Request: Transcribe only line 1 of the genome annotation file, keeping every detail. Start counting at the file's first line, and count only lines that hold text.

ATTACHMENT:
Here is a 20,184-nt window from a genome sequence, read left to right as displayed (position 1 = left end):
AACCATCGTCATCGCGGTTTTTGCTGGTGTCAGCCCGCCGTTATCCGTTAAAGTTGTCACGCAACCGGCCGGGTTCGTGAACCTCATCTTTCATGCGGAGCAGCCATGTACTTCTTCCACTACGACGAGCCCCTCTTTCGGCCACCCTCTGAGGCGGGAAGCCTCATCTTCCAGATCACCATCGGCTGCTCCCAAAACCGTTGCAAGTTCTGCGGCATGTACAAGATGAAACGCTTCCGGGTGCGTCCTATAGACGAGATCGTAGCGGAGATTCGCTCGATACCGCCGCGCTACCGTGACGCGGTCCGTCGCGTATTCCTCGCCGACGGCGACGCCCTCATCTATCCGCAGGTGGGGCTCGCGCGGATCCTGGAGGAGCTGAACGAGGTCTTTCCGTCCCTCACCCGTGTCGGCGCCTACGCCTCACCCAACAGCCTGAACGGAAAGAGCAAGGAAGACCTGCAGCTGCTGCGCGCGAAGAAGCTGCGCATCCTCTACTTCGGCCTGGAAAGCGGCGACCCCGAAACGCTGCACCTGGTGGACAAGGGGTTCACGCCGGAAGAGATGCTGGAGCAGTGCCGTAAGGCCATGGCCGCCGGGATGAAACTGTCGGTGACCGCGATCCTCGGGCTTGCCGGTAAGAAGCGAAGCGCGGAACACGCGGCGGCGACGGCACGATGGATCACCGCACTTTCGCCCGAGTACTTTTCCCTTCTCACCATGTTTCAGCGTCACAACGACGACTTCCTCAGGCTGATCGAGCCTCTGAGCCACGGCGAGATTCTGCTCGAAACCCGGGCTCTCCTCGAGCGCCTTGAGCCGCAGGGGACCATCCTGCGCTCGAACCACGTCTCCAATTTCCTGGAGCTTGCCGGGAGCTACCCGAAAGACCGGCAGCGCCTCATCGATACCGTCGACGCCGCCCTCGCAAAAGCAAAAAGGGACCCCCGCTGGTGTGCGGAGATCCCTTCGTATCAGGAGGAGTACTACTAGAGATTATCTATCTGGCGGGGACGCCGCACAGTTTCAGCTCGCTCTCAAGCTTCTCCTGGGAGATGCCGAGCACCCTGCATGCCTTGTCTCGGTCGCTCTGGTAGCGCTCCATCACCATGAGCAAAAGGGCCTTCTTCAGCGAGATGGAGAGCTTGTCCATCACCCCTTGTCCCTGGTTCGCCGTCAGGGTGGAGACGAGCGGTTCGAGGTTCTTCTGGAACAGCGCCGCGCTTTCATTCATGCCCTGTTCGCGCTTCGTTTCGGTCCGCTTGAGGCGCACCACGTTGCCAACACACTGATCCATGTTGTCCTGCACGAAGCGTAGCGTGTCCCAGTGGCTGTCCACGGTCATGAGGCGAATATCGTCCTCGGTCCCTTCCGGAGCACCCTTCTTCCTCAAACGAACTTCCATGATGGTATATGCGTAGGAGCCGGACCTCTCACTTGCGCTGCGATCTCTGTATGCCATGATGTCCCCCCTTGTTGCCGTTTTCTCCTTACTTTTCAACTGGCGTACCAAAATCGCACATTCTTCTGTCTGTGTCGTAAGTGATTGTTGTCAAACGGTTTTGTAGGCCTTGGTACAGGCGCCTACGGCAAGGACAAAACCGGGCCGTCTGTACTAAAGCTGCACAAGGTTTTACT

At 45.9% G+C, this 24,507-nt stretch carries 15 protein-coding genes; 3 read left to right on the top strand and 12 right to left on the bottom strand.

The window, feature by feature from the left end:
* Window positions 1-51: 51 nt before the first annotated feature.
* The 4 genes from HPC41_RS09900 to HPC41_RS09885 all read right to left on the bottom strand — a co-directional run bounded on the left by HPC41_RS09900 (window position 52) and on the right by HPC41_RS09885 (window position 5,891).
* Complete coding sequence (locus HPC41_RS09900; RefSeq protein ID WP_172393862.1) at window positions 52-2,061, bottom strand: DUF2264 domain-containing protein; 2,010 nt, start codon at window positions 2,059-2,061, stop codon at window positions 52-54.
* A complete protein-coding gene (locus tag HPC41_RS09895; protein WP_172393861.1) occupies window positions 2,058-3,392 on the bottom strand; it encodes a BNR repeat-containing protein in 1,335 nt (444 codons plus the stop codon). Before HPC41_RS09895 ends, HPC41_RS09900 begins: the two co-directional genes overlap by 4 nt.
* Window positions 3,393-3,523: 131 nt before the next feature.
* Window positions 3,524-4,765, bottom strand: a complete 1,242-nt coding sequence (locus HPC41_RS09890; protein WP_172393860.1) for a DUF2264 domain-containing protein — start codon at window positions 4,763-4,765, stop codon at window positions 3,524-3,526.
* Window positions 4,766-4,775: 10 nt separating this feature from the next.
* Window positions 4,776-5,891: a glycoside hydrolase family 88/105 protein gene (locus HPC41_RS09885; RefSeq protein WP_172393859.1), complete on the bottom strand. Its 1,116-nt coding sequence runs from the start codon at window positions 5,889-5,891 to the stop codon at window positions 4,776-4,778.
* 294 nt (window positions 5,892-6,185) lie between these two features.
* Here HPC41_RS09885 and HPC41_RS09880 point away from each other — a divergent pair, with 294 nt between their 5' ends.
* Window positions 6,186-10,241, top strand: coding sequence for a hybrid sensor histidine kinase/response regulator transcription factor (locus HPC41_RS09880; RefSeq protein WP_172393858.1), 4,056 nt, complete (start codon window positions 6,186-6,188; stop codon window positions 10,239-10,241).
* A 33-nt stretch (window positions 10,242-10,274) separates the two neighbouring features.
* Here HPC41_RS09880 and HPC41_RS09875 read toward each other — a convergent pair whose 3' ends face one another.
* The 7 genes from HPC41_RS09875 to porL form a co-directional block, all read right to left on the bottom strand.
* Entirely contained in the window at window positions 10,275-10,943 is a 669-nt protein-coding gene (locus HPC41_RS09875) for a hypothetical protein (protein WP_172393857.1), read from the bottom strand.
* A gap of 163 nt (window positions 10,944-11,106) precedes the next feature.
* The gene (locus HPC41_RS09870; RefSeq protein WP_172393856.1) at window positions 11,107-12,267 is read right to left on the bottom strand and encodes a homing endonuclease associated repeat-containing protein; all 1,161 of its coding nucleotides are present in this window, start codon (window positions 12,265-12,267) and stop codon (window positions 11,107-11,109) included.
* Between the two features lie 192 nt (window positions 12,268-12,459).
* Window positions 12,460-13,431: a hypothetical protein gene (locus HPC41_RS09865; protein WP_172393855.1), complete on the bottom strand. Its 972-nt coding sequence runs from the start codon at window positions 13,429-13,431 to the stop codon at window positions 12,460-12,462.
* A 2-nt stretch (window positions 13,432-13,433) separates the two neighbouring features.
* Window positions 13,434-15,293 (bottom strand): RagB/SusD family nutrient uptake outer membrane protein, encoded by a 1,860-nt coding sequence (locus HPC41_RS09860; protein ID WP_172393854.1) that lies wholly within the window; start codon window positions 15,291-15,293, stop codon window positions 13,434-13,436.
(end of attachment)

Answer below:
Here is a 20,184-nt window from a genome sequence, read left to right as displayed (position 1 = left end):